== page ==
Augustine also notes that authorial intention is a distracting way of interpreting scripture. Augustine’s contemporaries, like modern Christian communities, spent a lot of time reading and interpreting the Pentateuch, which Augustine’s generation believed had been written by Moses. In their readings, Augustine’s Christian contemporaries might theorize that Moses wrote something a certain way because that way would make sense to the ancient Israelites. Trying to understand the historical and cultural context of sacred writings, Augustine writes, is problematic. For Augustine, reading the Bible did not mean trying to understand the historical and cultural circumstances behind its hundreds of chapters. To Augustine, the actual writers who had set down the Bible did not matter – what mattered was that it was the word of God, and that dexterous theologians could interpret it (12.21, 24).

As a side note, this is a fairly dry back corner of the Confessions, by some standards – these writings on hermeneutics, or the interpretation of the Bible. What Augustine writes here, however, is as important as anything he left behind. In Book 12 of the Confessions Augustine strongly disparages historicist analysis of the Bible as inferior to the interpretative activities of the devout believer. No worry, then, that real people and historical occurrences had prompted it. No need to consider the actual society of Israelites under Josiah, nor the real history behind the Historical Books, nor the changing fabric of Jewish civilization during the Persian and Hellenistic periods. What mattered was the Bible that Augustine and other Catholic theologians had, and the ideas that they could generate about it – anything else was extraneous, because the whole thing was a Catholic document, written by a tripartite deity for the Catholic faithful.

Cleaving biblical history away from the Bible empowered theologians like Augustine to interpret the Bible freely, retrojecting Jesus back into even the Pentateuch. It minimized the otherwise indelible fact that the books of the Old Testament had been Jewish for long centuries before Christianity was born in the first century. And most of all, ignoring questions of context and authorship allowed Christian theologians to perform whatever interpretive operations they needed to, in general disregard for the ancient people and societies that had actually written the Bible. Astonishingly, this anti-historicism largely persisted in Christian theology up until the advent of what we call the “Historical-Critical Method” in Germany during the nineteenth century, during which historical context started being taken much more seriously.9 This issue – historicist analysis of texts, is obviously important to me as the host of the Literature and History podcast – otherwise I might have called it the Literature and Whatever the Hell I Want to Say About It Podcast. Beyond your host’s pet interests here, though, Biblical hermeneutics, and whether we consider the cultural and temporal roots of sacred texts – these are among the most important subjects in all of theology, and so it’s important to note Augustine here in this monolith of Christian theology coming down so squarely against historicism. We’ll come back to hermeneutics and Augustine a little later, as in the City of God, as well, divorcing the Bible from its historical context was important to him.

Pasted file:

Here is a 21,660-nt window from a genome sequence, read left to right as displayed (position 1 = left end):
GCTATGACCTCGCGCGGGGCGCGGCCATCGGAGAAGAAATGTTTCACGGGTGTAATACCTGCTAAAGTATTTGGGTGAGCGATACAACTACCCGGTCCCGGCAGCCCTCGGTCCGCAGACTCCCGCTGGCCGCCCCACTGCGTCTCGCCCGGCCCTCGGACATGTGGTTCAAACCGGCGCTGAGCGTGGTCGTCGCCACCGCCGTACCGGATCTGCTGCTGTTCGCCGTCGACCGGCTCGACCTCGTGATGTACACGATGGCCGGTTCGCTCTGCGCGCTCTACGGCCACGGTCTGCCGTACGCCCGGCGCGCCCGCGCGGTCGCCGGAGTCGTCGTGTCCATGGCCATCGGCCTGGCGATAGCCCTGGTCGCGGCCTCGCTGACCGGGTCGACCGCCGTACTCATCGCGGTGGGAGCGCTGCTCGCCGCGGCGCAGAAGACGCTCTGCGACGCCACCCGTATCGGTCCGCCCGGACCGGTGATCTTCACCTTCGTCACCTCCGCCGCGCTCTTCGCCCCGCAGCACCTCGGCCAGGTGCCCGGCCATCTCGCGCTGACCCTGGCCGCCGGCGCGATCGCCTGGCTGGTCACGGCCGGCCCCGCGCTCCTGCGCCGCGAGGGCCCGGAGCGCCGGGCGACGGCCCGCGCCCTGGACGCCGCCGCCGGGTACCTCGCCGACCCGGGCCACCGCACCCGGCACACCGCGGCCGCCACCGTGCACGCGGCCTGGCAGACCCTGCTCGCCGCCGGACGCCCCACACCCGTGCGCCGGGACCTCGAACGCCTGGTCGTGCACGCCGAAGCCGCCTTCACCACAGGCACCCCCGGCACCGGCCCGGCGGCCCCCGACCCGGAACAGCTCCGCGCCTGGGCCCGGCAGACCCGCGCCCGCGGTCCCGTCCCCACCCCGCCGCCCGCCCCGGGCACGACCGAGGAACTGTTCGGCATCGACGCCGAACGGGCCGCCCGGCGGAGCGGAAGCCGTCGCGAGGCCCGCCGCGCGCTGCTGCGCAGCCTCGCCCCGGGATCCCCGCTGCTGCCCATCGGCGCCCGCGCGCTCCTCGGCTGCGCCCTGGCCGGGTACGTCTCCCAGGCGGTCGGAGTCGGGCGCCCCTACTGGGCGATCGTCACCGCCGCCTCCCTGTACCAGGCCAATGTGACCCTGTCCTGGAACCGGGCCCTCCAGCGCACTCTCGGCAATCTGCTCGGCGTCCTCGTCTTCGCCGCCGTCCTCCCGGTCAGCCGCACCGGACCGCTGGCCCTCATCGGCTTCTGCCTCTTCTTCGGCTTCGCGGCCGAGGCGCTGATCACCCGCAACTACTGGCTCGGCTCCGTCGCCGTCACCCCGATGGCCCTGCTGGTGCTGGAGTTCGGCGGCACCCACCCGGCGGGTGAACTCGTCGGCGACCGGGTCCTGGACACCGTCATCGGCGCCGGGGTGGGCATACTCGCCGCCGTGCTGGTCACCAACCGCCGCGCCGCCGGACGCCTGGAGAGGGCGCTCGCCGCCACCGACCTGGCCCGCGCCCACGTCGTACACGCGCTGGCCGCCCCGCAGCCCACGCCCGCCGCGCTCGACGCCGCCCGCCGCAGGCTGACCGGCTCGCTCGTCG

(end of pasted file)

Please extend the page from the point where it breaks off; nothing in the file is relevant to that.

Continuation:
Anyway, to return to the Confessions, Augustine says that his generation of interpreters hem and haw about what Moses was thinking when he wrote this and that verse, conjecturing about the subject in order to advance their own opinions. For Augustine, it was best to just trust that Moses was divinely inspired, and that he did a perfectly good job of setting down what he needed to in a way that would be lucid and comprehensible for all generations.

Further, at a juncture at which Augustine has been interpreting the very first sentence of the Bible for a good 25 pages, he compares verses of the Bible to small wellsprings, confined to rise in one place with the potential to go out into many different channels. Just so, after considering the many interpretations of the Bible’s first sentence, Augustine writes, “When [Moses] wrote this passage, he perfectly perceived and had in mind all the truth we have been able to find here, and all the truth that could be found in it which we have not been able, or have not as yet been able, to discover” (12.30). The lengthy and dense mass of Book 12 concludes with remarks of appreciation regarding just how much meaning can be wrung out of any given verse of the Bible. [music]

Augustine’s Confessions, Book 13: Finding the Church in Genesis I